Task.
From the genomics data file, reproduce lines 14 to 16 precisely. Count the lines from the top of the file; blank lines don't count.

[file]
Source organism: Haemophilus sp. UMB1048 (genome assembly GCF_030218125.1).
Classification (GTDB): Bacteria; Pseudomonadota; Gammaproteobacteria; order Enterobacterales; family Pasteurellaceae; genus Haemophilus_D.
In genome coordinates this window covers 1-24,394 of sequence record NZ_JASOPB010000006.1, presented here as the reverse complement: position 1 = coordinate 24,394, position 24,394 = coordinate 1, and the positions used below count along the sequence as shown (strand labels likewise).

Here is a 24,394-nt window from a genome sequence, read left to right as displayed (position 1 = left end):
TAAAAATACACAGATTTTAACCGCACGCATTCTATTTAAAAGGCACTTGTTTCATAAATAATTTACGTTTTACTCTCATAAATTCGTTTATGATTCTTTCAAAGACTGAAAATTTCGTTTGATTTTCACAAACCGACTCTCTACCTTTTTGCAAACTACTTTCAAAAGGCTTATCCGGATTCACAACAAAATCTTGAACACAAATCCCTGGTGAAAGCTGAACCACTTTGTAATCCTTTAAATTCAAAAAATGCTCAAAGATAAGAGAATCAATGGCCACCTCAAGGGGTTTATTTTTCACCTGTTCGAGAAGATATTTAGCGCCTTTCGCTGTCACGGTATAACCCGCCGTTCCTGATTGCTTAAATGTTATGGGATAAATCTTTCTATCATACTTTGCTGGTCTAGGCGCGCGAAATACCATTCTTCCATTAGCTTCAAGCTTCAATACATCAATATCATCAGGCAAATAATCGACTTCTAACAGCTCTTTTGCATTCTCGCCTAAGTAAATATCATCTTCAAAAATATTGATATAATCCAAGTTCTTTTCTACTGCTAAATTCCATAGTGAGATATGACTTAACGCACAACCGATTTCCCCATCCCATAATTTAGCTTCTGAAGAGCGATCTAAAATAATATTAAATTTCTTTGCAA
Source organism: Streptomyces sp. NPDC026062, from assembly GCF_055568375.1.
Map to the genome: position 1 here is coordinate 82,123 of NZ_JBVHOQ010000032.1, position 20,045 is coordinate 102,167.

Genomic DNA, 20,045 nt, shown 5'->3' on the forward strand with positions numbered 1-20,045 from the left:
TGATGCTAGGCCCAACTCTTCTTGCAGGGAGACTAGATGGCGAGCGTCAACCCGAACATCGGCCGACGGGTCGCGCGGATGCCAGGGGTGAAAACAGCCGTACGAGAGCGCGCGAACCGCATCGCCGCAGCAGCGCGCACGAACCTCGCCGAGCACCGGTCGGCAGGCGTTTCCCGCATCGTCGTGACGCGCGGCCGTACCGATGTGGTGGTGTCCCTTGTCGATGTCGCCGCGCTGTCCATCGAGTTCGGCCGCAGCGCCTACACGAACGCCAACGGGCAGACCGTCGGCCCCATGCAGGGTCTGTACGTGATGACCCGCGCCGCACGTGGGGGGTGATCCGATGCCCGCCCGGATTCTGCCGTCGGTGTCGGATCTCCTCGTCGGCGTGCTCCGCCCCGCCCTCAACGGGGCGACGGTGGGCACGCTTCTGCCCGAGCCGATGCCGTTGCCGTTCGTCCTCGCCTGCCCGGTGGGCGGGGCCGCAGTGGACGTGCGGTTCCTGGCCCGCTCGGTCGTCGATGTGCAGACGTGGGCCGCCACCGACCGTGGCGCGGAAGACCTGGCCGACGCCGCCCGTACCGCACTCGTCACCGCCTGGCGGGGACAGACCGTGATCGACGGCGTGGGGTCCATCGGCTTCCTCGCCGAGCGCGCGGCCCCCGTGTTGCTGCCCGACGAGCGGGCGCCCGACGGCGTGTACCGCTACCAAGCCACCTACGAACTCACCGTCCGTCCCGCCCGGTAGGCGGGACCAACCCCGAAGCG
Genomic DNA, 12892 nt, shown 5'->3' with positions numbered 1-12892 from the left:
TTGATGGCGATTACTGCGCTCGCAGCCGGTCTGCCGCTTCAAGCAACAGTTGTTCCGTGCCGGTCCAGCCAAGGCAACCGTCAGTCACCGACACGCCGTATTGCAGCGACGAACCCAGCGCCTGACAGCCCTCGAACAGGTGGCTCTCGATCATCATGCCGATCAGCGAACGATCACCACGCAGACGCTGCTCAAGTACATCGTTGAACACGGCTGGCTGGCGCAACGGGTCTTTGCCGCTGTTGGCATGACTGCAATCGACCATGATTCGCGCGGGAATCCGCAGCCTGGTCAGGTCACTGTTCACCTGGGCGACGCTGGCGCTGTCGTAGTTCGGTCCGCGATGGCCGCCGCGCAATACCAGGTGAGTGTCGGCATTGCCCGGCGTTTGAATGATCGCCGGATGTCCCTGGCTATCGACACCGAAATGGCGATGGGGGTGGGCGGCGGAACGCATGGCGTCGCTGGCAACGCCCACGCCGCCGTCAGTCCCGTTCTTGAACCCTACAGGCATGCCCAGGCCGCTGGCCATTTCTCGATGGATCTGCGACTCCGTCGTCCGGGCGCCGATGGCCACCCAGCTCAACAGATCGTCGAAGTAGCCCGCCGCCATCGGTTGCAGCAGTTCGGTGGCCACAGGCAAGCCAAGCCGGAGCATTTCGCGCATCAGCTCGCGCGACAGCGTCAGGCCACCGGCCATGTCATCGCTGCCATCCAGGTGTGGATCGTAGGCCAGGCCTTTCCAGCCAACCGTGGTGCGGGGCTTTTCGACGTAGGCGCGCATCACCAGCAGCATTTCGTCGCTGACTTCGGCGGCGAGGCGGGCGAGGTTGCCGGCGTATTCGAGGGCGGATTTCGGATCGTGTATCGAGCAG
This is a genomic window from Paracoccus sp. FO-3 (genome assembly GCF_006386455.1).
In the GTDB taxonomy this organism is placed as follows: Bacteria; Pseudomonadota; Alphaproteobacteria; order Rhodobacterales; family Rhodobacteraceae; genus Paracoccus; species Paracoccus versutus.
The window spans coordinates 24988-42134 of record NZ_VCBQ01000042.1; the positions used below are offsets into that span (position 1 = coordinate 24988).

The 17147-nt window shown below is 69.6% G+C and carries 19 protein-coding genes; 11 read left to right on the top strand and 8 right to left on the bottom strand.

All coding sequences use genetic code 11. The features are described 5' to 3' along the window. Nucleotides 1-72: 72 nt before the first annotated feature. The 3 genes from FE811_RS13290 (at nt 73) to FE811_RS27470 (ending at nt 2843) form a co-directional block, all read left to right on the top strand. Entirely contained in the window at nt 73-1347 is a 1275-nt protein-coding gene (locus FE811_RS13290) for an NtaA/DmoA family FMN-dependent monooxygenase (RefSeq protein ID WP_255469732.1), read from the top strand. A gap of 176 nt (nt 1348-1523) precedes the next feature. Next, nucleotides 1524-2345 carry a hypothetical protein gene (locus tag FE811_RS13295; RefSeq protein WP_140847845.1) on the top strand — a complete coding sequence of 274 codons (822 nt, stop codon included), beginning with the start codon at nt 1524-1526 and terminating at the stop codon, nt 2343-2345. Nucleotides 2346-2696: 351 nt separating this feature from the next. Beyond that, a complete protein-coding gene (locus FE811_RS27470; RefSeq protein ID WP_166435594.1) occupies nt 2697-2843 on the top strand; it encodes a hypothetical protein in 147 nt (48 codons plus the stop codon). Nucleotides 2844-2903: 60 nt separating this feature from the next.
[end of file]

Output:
The window spans coordinates 24988-42134 of record NZ_VCBQ01000042.1; the positions used below are offsets into that span (position 1 = coordinate 24988).

The 17147-nt window shown below is 69.6% G+C and carries 19 protein-coding genes; 11 read left to right on the top strand and 8 right to left on the bottom strand.

All coding sequences use genetic code 11. The features are described 5' to 3' along the window. Nucleotides 1-72: 72 nt before the first annotated feature. The 3 genes from FE811_RS13290 (at nt 73) to FE811_RS27470 (ending at nt 2843) form a co-directional block, all read left to right on the top strand. Entirely contained in the window at nt 73-1347 is a 1275-nt protein-coding gene (locus FE811_RS13290) for an NtaA/DmoA family FMN-dependent monooxygenase (RefSeq protein ID WP_255469732.1), read from the top strand. A gap of 176 nt (nt 1348-1523) precedes the next feature. Next, nucleotides 1524-2345 carry a hypothetical protein gene (locus tag FE811_RS13295; RefSeq protein WP_140847845.1) on the top strand — a complete coding sequence of 274 codons (822 nt, stop codon included), beginning with the start codon at nt 1524-1526 and terminating at the stop codon, nt 2343-2345. Nucleotides 2346-2696: 351 nt separating this feature from the next. Beyond that, a complete protein-coding gene (locus FE811_RS27470; RefSeq protein ID WP_166435594.1) occupies nt 2697-2843 on the top strand; it encodes a hypothetical protein in 147 nt (48 codons plus the stop codon). Nucleotides 2844-2903: 60 nt separating this feature from the next.